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“ [Artist Felix] Vallotton came to prominence in a period of -isms: symbolism, naturalism and decadence in literature; post-impressionism and Nabi in art; anarchism, reaction, militarism and boulangisme in politics, not to mention the Dreyfus affair and the Panama Canal scandal.  It was also a period in which the extraordinary rapidity of technological and social change became a subject as well as a context of literature and art.  As Charles Péguy wrote in 1913: ‘The world has changed less since Jesus Christ than it has changed in the last thirty years.’ ”  – Patrick McGuinness, “Vallotton and fin de siècle France.”

coverPrepared as a permanent memento of two grand shows of the work of “Felix Vallotton: Painter of Disquiet,” this book showcases the cumulative artwork by the artist displayed for six months in two different sites, the Royal Academy of Arts, London, from June 30 – September 29, 2019, and the Metropolitan Museum of Art, New York, from October 29 – January 26, 2020.  Here a host of different art critics write chapters detailing the various periods and aspects of Swiss artist Felix Vallotton’s work.  Dita Amory and Ann Dumas, in the “The Very Singular Vallotton,” stress this artist’s uniqueness – he was Swiss, not French – brought up Protestant with rigorous discipline, and his paintings reflected this heritage, they assert.  Vallotton (1865 – 1925) was not part of any of the radical movements in Paris at the end of the nineteenth century, and except for his association with Nabi friends, he remained unmentioned and virtually unknown in the “art circles” of the period.  He was not “just” a painter, however.  Vallotton also made a major contribution to art history with his revival of the woodblock print, pure black and white, which, in his case, expresses often satiric and dark points of view.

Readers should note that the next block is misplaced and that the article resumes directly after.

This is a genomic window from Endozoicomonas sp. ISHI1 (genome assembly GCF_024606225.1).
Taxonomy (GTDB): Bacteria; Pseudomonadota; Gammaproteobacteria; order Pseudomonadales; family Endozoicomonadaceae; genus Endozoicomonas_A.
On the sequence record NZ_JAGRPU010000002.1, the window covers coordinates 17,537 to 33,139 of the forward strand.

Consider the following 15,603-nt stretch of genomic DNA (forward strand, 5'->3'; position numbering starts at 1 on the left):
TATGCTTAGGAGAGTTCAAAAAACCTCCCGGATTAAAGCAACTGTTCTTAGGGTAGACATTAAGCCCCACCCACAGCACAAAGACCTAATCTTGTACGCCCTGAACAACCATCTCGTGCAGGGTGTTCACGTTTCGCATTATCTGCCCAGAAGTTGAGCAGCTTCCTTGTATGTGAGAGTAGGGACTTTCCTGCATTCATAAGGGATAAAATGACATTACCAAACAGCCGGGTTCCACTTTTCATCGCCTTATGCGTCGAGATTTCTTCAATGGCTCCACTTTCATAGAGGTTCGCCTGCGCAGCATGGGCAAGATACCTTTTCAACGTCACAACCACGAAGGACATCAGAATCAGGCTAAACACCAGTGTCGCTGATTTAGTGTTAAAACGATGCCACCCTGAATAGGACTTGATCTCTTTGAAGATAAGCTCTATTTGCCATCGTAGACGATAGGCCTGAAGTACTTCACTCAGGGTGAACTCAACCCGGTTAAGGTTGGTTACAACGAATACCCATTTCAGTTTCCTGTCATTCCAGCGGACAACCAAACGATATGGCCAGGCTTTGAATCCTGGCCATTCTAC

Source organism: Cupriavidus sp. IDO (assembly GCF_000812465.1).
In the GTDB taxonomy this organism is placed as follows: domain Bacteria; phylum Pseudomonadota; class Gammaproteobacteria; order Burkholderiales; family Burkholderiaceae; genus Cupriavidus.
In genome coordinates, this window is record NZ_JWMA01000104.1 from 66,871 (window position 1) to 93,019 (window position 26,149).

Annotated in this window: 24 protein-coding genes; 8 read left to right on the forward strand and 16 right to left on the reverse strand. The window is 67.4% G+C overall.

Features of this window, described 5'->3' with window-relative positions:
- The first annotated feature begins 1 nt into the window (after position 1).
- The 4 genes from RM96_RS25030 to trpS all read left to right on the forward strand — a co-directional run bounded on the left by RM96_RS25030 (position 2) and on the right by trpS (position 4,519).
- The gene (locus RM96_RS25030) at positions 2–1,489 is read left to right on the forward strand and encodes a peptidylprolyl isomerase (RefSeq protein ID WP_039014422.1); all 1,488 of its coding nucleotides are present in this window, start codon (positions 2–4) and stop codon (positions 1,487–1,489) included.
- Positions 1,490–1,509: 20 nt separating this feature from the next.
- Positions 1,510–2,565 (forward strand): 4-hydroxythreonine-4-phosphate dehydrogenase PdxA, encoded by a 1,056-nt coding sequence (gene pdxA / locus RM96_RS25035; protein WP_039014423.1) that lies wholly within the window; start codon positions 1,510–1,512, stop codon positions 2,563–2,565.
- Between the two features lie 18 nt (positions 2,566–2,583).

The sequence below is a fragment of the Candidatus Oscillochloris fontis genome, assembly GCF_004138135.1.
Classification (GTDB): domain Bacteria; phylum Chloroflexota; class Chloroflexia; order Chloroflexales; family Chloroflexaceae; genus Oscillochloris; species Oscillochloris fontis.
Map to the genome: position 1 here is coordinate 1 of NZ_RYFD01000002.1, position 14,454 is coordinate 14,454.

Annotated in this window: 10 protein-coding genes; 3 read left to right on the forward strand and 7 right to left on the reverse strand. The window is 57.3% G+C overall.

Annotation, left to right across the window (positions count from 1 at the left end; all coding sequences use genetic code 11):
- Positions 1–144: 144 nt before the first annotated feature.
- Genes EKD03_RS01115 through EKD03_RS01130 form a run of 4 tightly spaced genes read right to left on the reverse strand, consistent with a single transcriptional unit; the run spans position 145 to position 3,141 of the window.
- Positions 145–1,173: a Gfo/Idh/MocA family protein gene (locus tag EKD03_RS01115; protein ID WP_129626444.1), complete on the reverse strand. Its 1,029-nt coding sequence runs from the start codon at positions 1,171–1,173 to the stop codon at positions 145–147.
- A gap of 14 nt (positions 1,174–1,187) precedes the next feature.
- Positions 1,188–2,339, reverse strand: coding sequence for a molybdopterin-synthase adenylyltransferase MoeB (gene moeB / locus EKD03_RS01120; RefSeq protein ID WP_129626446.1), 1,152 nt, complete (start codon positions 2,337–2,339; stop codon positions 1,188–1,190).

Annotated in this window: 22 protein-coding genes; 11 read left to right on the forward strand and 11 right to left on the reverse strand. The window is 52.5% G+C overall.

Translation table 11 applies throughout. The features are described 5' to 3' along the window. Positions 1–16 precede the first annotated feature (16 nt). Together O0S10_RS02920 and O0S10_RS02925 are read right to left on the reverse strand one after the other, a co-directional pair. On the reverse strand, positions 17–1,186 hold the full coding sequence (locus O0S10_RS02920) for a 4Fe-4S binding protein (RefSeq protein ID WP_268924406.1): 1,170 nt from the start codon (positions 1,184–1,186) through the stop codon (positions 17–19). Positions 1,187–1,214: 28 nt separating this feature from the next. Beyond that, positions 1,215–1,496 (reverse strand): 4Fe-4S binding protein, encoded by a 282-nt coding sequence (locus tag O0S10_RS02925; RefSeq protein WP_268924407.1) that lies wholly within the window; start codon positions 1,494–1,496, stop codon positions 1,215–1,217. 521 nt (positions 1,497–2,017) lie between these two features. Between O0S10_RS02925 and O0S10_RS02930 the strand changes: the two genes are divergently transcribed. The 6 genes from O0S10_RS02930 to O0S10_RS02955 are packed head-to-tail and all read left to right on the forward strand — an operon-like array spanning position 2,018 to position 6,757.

Nude at the Stove, 1900.

Nude at the Stove, 1900.

Amory and Dumas note that the acerbic wit he displays in many of his prints made them popular in “established anarchist political journals” and led him eventually to take unusual steps even with his paintings which created much attention from 1900 on. Vallotton’s unusual domestic scenes were often considered “subversive,” filled with “caustic wit,” and often suggestive of stories regarding the subjects of the paintings – predatory females, men on the prowl, and relationships which suggest that secrecy is essential.  Nudes become an important aspect of his work, with some people “admiring their flawless classicism” while detractors attack their “dry frigidity.”  As for his landscapes, those are described as “conceptual,” not the capturing of an instant in time, as the Impressionists promoted.  As Amory and Dumas conclude, “Vallotton has no obvious place in the trajectory of French painting of the late nineteenth and early twentieth centuries, and was immune to all avant-garde developments from Impressionism to Cubism.” They point out that the sometimes “bleak, visceral tension of his interiors” bear a great resemblance to the work of American painter Edward Hopper (1882 – 1967), who visited Paris twice between 1907 and 1910 and may have seen Vallotton’s work while there.


L’Anarchiste, 1892. The young man with a frown has his hand in his pocket.